Deal Brokered for Biggest Dam Removal Project in U.S.

Officials have brokered a deal to remove dams from the Klamath River in the Pacific Northwest -- a plan intended to counteract sharp declines in salmon counts and appease environmentalists. But the plan is also meeting criticism.

Read Time: 2 minutes

November 17, 2008, 6:00 AM PST

By Nate Berg


"The deal, which could require fiscally strapped California to finance $250 million of the demolition costs, came under immediate attack from foes who called it a scheme riddled with loopholes that favor farmers and other allies of the outgoing president."

"The agreement in principal was signed by officials from the Department of the Interior, the states of California and Oregon, and PacifiCorp, the Portland, Ore., utility that owns the dams. It commits all sides to work toward dam removal by 2020."

"The river has been the focus of a long and volatile water war pitting the needs of farmers against the survival of endangered fish. Howls of protest erupted when authorities shut off irrigation deliveries during the drought of 2001. Restoration of those diversions in 2002 was blamed for the deaths of 70,000 adult salmon returning to spawn."

"In the years since, conditions on the Klamath River have been implicated in a steep salmon decline that has undercut the West Coast commercial fishing industry."

"A final agreement is to be signed by June 30. That would launch an intense scientific and economic analysis to determine if dam removal is feasible and cost-effective, a process to be concluded with a decision by the Interior secretary in March 2012."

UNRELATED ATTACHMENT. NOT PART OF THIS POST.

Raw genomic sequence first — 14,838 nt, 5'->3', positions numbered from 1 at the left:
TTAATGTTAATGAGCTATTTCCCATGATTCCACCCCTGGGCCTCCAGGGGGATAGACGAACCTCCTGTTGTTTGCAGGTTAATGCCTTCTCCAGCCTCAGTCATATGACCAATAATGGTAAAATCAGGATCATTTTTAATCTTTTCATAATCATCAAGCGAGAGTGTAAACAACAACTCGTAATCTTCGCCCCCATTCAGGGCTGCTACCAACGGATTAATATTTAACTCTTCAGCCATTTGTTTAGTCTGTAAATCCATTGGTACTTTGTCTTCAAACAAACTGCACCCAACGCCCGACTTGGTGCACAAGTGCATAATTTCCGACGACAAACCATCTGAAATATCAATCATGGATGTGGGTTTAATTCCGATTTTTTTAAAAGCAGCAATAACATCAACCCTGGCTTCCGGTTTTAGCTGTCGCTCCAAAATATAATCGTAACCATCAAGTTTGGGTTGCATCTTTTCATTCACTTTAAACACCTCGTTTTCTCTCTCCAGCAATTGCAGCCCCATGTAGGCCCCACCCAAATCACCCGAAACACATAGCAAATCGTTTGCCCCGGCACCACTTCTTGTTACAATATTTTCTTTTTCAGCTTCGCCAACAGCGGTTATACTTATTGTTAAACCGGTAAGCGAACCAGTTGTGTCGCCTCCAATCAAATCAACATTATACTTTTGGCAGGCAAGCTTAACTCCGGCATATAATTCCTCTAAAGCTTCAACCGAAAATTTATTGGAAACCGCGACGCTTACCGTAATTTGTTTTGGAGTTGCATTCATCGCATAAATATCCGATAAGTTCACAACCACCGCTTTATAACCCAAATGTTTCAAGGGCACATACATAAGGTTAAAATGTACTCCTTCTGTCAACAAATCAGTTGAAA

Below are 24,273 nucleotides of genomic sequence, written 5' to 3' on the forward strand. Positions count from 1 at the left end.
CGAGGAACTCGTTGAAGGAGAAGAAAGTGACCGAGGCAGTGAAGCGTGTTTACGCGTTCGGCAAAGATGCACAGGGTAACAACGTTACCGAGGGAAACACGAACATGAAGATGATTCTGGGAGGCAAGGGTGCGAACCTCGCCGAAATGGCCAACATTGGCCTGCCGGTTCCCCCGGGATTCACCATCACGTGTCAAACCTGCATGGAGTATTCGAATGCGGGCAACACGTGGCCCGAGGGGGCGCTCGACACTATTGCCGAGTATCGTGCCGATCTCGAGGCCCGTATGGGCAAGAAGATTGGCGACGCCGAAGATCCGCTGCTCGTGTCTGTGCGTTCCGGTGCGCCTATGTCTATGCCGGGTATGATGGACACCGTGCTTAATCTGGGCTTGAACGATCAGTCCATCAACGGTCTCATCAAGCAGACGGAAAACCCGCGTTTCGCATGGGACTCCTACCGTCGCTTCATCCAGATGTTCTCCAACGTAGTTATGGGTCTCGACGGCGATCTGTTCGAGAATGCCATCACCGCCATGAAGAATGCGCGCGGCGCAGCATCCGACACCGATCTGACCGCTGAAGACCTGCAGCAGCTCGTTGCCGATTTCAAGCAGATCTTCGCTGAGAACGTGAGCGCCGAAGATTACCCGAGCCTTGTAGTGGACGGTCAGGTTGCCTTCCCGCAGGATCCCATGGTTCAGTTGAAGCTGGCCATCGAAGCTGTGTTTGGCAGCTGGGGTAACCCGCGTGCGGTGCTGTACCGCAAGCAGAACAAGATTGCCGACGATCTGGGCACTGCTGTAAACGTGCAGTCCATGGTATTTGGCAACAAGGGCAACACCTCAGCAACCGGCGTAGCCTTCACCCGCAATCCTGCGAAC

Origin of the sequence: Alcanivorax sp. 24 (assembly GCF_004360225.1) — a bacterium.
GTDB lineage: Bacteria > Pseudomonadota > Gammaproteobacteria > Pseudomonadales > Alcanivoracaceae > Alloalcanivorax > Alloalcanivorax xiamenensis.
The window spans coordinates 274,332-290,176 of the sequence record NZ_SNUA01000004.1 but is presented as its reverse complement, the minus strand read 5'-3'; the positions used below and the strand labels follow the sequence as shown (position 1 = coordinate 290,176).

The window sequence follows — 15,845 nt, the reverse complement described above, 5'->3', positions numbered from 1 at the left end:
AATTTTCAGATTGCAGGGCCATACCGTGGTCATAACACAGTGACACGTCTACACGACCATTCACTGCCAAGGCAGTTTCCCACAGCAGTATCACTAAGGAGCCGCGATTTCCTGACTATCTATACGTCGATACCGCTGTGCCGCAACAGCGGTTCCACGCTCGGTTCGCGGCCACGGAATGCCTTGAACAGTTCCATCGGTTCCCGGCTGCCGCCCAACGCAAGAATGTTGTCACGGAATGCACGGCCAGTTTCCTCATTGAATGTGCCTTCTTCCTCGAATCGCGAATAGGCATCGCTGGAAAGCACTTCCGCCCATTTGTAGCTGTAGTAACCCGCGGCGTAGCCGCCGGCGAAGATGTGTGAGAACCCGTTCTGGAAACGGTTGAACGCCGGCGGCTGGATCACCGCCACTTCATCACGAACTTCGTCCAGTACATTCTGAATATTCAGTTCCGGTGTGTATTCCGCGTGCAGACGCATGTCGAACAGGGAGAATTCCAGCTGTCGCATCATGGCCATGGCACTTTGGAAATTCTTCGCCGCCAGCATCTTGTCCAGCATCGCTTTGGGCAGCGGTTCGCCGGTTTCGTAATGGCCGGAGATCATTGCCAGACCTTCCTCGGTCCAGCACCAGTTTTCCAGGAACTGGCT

"The deal also calls on Congress to approve a $1-billion restoration package for the river basin that won broad support in the region earlier this year. Some environmental groups say that accord bends too far to deliver abundant water and cheap power to farmers."

Friday, November 14, 2008 in Los Angeles Times

Green bike lane with flexible delineators and textures paint in Hoboken, New Jersey

America’s Best New Bike Lanes

PeopleForBikes highlights some of the most exciting new bike infrastructure projects completed in 2022.

January 31, 2023 - PeopleforBikes

Aerial view of MBTA commuter rail station in Concord, Massachusetts among green trees

Massachusetts Zoning Reform Law Reaches First Deadline

Cities and towns had until January 31 to submit their draft plans for rezoning areas near transit stations to comply with a new state law.

February 1, 2023 - Streetsblog Mass

Green alley under construction

Green Alleys: A New Paradigm for Stormwater Management

Rather than shuttling stormwater away from the city and into the ocean as quickly as possible, Los Angeles is now—slowly—moving toward a ‘city-as-sponge’ approach that would capture and reclaim more water to recharge crucial reservoirs.

February 2, 2023 - Curbed

Covered pergolas for outdoor dining line the curb on Ballard Avenue, Seattle

Seattle Historic District Could Remove Street Dining

Despite the popularity of Ballard Avenue’s outdoor dining pergolas, some district board members argue the patios don’t match the district’s historic character.

February 7 - The Urbanist

Rendering of landscaped street with street trees and pedestrian sidewalk

South L.A. Complete Streets Project Back on Track

First proposed in 2015, the Broadway-Manchester redesign would add bike infrastructure, pedestrian improvements, trees, and other amenities.

February 7 - Urbanize LA

Spanish-style State Street commercial buildings in downtown Santa Barbara, California

Santa Barbara Expands ADU Program to Boost Housing

The city hopes that permitting larger ADUs and making adaptive reuse easier will help it meet its state-mandated goal of building over 8,000 new housing units by 2031.

February 7 - Noozhawk

Urban Design for Planners 1: Software Tools

This six-course series explores essential urban design concepts using open source software and equips planners with the tools they need to participate fully in the urban design process.

Planning for Universal Design

Learn the tools for implementing Universal Design in planning regulations.